So, I’ve spent a week or two experimenting with Google Wave. I’ve had some correspondence with some journalists I know, a Vistage colleague in the US, other people who run digital agencies. And it’s been a frustrating experience.
I think partly the way they’ve done the beta release is to blame. It seems that very few large communities of people that already correspond have been given a pool of invitations. So conversation has been very fragmented. The beauty of Wave, which is a kind of rolling discussion incorporating instant messaging, social media, productive wiki and email, can’t show itself clearly when there are six of you but not all on the same wavelength at the same time.
One of the features I found quite interesting is that you can incorporate a Wave into a webpage. In my case I hosted a Wave in my blog for a week, and people who were logged in to Wave could view the embedded Wave and people in the conversation could interact with it. My coding’s not up to much, so it didn’t look particularly elegant, but it’s a far cry from the basic comment field.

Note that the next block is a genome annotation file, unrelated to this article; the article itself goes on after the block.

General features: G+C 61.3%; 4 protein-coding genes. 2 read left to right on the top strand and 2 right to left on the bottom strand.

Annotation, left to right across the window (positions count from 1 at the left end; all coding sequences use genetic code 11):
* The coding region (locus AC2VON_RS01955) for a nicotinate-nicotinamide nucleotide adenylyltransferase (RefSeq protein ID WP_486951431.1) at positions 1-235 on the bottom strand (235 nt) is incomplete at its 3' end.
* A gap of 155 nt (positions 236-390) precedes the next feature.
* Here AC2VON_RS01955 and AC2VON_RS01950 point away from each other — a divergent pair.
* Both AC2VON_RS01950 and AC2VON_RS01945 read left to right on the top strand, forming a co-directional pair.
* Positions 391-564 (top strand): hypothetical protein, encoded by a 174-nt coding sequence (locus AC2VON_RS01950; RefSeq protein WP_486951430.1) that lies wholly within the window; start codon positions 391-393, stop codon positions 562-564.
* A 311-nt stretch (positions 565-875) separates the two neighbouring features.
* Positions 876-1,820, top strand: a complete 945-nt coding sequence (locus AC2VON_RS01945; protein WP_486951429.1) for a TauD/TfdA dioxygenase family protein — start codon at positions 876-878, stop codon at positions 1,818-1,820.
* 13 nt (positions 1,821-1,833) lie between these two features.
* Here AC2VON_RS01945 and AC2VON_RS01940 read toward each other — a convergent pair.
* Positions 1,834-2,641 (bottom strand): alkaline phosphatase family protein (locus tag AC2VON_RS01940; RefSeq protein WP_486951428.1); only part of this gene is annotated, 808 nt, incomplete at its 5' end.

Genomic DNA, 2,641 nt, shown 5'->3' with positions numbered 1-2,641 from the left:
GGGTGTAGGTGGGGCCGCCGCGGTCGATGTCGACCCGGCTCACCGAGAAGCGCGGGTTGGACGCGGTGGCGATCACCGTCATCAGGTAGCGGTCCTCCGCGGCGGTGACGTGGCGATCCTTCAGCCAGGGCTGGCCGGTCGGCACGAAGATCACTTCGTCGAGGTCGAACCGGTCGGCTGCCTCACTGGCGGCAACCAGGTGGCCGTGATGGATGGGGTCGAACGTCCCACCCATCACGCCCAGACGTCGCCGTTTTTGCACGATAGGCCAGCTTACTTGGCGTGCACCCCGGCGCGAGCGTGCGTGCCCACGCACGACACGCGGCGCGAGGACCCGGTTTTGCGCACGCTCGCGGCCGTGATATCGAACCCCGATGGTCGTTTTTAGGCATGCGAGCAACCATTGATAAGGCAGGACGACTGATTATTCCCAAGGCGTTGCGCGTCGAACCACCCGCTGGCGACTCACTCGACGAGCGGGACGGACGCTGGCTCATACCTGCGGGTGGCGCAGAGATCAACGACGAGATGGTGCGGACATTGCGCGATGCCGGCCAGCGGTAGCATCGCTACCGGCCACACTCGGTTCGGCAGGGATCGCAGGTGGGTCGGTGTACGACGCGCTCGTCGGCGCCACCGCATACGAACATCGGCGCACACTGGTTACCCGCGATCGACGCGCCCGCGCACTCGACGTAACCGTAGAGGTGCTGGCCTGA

So I think that one day Wave could be awesome. While some of my colleagues didn’t see the attraction, I think it might become quite a revolutionary step. For example, imagine constructing a collaboratively-generated screenplay or feature article, where several people can be involved in different time zones, editing previous contributions and suggesting new, constantly honing and refining, fact-checking, editing and clarifying as you go along, until the final polished artefact is ready. On the other hand, I can see all sorts of mischief, and the experience of wiki, where attribution and defacement become important, may have to be reworked.
It’s not in itself particularly original – it is after all an agglomeration and blurring of the borders between a whole host of technologies that have been around for between 15 and 30 years – but it may take discussion itself to a whole new level.